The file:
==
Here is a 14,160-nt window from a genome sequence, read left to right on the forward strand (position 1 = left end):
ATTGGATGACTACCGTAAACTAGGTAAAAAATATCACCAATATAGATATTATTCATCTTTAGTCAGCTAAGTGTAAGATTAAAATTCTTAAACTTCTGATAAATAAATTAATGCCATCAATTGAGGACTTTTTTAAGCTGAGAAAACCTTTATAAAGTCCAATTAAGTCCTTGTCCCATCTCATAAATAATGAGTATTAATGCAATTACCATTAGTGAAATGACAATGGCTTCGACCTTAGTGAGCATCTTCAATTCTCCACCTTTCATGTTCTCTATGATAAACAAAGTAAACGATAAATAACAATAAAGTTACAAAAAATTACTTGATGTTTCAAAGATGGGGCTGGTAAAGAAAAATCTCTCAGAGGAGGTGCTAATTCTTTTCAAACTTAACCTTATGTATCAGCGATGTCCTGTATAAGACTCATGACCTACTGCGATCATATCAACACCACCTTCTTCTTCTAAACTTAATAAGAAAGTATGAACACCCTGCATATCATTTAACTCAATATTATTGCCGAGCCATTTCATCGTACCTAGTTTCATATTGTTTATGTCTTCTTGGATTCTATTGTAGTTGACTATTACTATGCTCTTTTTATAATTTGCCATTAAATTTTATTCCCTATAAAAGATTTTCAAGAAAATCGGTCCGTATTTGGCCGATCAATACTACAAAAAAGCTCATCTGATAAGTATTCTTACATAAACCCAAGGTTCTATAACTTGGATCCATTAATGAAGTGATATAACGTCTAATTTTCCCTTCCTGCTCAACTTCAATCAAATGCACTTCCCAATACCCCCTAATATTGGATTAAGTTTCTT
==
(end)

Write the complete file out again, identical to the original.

Here is a 14,160-nt window from a genome sequence, read left to right on the forward strand (position 1 = left end):
ATTGGATGACTACCGTAAACTAGGTAAAAAATATCACCAATATAGATATTATTCATCTTTAGTCAGCTAAGTGTAAGATTAAAATTCTTAAACTTCTGATAAATAAATTAATGCCATCAATTGAGGACTTTTTTAAGCTGAGAAAACCTTTATAAAGTCCAATTAAGTCCTTGTCCCATCTCATAAATAATGAGTATTAATGCAATTACCATTAGTGAAATGACAATGGCTTCGACCTTAGTGAGCATCTTCAATTCTCCACCTTTCATGTTCTCTATGATAAACAAAGTAAACGATAAATAACAATAAAGTTACAAAAAATTACTTGATGTTTCAAAGATGGGGCTGGTAAAGAAAAATCTCTCAGAGGAGGTGCTAATTCTTTTCAAACTTAACCTTATGTATCAGCGATGTCCTGTATAAGACTCATGACCTACTGCGATCATATCAACACCACCTTCTTCTTCTAAACTTAATAAGAAAGTATGAACACCCTGCATATCATTTAACTCAATATTATTGCCGAGCCATTTCATCGTACCTAGTTTCATATTGTTTATGTCTTCTTGGATTCTATTGTAGTTGACTATTACTATGCTCTTTTTATAATTTGCCATTAAATTTTATTCCCTATAAAAGATTTTCAAGAAAATCGGTCCGTATTTGGCCGATCAATACTACAAAAAAGCTCATCTGATAAGTATTCTTACATAAACCCAAGGTTCTATAACTTGGATCCATTAATGAAGTGATATAACGTCTAATTTTCCCTTCCTGCTCAACTTCAATCAAATGCACTTCCCAATACCCCCTAATATTGGATTAAGTTTCTT